The Toxic Secret in Your Home – Formaldehyde

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While there is still some debate going on as to the actual carcinogenic capacities of formaldehyde, the International Agency for Research on Cancer (IARC) has classified it as a carcinogenic substance based on cancer statistics gathered from people working in environments containing formaldehyde.

At normal room temperature, formaldehyde is a gaseous substance which can be released by any of a number of things in the home. While this substance is all around us, it is even part of our bodily chemistry, the human body is not meant to be exposed to large amounts of it. Reactions to formaldehyde can vary from mildly irritating to carcinogenic.

Ironically, it is incredibly common. So common, in fact, that avoiding it will require some specific steps.

It is found in different types of glue and adhesives, and thus in products which use it in the manufacturing process – like pressed board, MDF, laminate flooring, and fiberglass wall insulation. Unbeknown to most people, these items can continue to release formaldehyde for DECADES after their construction.

It is also contained, albeit in smaller quantities, in some detergents, dishwashing liquids, carpet cleaners, antiseptics, and shampoos. Additionally, it is also found in some fabrics, cosmetics, nail polish and nail hardener, and even some medicines.

And it does not stop there: Formaldehyde is also a by-product of combustion. As such, it is created by burning gas, gasoline, kerosene, wood, and even tobacco. Cars with catalytic converters tend to release even more of it. Lastly, it is commonly found in PVC and similar plastics – including “artificial leather”, as well as latex paints.

Formaldehyde has become so common in our everyday lives that we surround ourselves with it – usually without realizing it. Its effects range from mild irritations to the nose, eyes and throat, to bleeding of the nose and throat, and in some cases, cancer. It is also known to cause dizziness and headaches, as well as chronic fatigue, it has the capacity to make you feel as if you just never get enough rest.

We tend to overlook one concerning fact especially in the case of small children, a lot of their lifetimes are spent indoors, right in the face of the formaldehyde release. As such, they are exposed to a lot more than someone who would be at work all day.

Concentrations of 30ppb have been known to decrease lung functions, and around 50ppb tends to lead to asthma problems. In fact, the California Office of Environmental Health Hazard Assessments has recommended that the ceiling be reduced from 27ppb to a mere 7ppb…

Getting rid of formaldehyde will require paying attention to what you use in the home, and where possible, replacing some items:

1. When purchasing furniture, insist on low or zero-formaldehyde items. If you already possess items that release formaldehyde, and you cannot replace them straight away, you could try to cover up the exposed areas; usually, in the case of pressed board furniture, the back side is exposed, and continuously releases formaldehyde. The ideal is to go for solid wood and steel items wherever possible.

2. When doing home repairs or renovations, insist on products containing little or no formaldehyde – like Zero VOC paints.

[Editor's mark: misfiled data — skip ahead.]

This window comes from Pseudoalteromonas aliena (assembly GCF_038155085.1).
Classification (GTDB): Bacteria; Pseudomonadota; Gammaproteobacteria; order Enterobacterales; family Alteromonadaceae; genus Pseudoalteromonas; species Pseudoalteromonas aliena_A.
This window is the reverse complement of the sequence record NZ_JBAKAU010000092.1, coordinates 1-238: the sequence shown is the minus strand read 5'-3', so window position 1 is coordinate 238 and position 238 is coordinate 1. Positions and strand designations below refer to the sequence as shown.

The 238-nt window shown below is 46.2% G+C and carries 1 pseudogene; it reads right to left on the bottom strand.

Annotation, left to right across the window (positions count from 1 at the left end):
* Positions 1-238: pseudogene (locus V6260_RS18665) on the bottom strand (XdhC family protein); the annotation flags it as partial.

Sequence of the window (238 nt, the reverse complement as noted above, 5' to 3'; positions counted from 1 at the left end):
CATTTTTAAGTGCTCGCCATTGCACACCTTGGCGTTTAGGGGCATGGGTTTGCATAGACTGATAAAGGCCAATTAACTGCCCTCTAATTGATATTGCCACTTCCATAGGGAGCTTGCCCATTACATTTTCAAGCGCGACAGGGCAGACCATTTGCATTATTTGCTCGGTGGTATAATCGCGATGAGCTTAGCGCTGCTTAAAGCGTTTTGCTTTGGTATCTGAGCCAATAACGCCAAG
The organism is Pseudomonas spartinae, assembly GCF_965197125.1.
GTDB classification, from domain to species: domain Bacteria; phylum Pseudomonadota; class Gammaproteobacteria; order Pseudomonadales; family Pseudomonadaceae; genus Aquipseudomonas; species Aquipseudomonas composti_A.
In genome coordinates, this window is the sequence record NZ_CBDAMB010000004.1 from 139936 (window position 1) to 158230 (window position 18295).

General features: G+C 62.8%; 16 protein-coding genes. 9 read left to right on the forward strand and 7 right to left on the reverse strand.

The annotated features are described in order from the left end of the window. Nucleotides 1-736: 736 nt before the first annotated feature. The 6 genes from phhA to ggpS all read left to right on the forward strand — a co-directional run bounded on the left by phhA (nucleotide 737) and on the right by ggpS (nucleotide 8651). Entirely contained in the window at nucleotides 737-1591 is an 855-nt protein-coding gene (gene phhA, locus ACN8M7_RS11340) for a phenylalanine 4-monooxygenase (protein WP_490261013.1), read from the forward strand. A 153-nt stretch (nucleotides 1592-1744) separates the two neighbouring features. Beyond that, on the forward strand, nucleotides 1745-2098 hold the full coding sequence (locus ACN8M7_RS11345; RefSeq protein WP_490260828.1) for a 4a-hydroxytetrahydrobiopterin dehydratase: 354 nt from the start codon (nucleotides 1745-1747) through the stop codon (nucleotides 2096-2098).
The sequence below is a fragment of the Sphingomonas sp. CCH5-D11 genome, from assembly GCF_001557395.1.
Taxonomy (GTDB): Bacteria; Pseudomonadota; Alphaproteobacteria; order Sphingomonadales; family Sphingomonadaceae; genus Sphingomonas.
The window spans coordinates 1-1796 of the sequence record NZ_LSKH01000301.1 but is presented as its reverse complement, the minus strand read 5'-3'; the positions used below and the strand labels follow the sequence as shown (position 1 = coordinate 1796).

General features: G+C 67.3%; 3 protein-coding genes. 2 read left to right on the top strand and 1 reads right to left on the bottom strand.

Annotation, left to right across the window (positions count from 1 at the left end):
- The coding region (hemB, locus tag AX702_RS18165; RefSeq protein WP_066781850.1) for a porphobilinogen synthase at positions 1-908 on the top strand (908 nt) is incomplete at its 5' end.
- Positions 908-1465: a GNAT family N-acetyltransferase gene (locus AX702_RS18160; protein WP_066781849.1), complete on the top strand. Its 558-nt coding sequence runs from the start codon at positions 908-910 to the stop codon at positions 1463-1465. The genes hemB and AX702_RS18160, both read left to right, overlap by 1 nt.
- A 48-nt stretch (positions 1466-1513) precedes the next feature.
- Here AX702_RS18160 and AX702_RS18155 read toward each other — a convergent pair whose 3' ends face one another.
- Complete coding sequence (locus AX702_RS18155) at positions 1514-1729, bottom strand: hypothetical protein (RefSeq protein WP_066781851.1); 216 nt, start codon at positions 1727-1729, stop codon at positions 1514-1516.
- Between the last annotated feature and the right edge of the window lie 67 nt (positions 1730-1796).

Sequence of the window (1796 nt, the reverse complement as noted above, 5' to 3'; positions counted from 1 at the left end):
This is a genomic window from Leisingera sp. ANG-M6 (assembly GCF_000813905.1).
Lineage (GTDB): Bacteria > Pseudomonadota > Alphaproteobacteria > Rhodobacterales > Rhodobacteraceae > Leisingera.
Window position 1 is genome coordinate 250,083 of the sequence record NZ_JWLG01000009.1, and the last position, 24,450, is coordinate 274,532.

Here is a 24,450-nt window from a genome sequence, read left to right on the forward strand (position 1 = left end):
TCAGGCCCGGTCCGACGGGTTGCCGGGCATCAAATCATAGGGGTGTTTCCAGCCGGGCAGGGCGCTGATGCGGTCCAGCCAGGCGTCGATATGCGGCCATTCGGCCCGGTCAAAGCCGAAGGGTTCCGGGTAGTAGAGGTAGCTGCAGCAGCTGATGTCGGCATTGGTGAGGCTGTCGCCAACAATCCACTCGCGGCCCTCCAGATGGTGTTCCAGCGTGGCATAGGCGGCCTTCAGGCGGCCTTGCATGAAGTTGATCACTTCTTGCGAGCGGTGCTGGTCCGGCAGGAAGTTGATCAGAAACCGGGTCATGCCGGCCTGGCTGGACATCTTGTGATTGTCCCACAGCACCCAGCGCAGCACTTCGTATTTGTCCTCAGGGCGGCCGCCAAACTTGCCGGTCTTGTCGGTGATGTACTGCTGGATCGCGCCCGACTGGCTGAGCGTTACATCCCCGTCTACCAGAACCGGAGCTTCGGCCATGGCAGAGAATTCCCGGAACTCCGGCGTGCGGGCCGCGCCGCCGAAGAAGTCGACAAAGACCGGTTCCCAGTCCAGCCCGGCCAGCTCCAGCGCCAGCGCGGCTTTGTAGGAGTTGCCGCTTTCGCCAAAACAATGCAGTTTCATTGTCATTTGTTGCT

3. Screen the cleaning products, personal hygiene products, cosmetics, etc. that you buy – and check for formaldehyde content.

4. If you have to light any open flame inside the home, be sure it is in a well ventilated area – this counts for anything from a gas stove to a cigarette.

5. Some permanent press fabrics tend to emit formaldehyde – so if you have to use them, washing them with warmer water before use will help to release a good percentage of the contained formaldehyde.

6. Furnishings that release formaldehyde will release more during warmer weather, as well as under humid conditions. Take care not to create hot or humid conditions unnecessarily.

7. Steer clear from PVC items inside the home, and do not use plastic containers in the microwave – stick to glass.

8. In the event that you have to buy an item of furniture that contains formaldehyde, you could either ask the supplier to let it stand unwrapped for a few days before delivery, or you could leave it in the garage or an outside room for a few days until the worst of the release has passed. However, this is an imperfect solution – since the item could still release formaldehyde in small quantities for decades to come.

Ultimately, most of the things around us only contribute small quantities of formaldehyde to our environments – but unfortunately, all the little bits add up – and the end result is an unhealthy atmosphere. The fact that the air is inside an enclosed area makes it difficult for the gas to dissipate into the outside atmosphere, and you have to suffer the consequences.



Ideally, everybody should test his or her homes for formaldehyde from time to time. If you are sick, and chronically suffer from throat, nose or lung problems, you may want to do so urgently. Formaldehyde test patches can be obtained for around $40 – a small price to pay in return for the improvement in your health.

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Michelle Toole
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Michelle Toole

Michelle Toole is the founder and head editor of Healthy Holistic Living. Learn all about her life's inspiration and journey to health and wellness.
Michelle Toole
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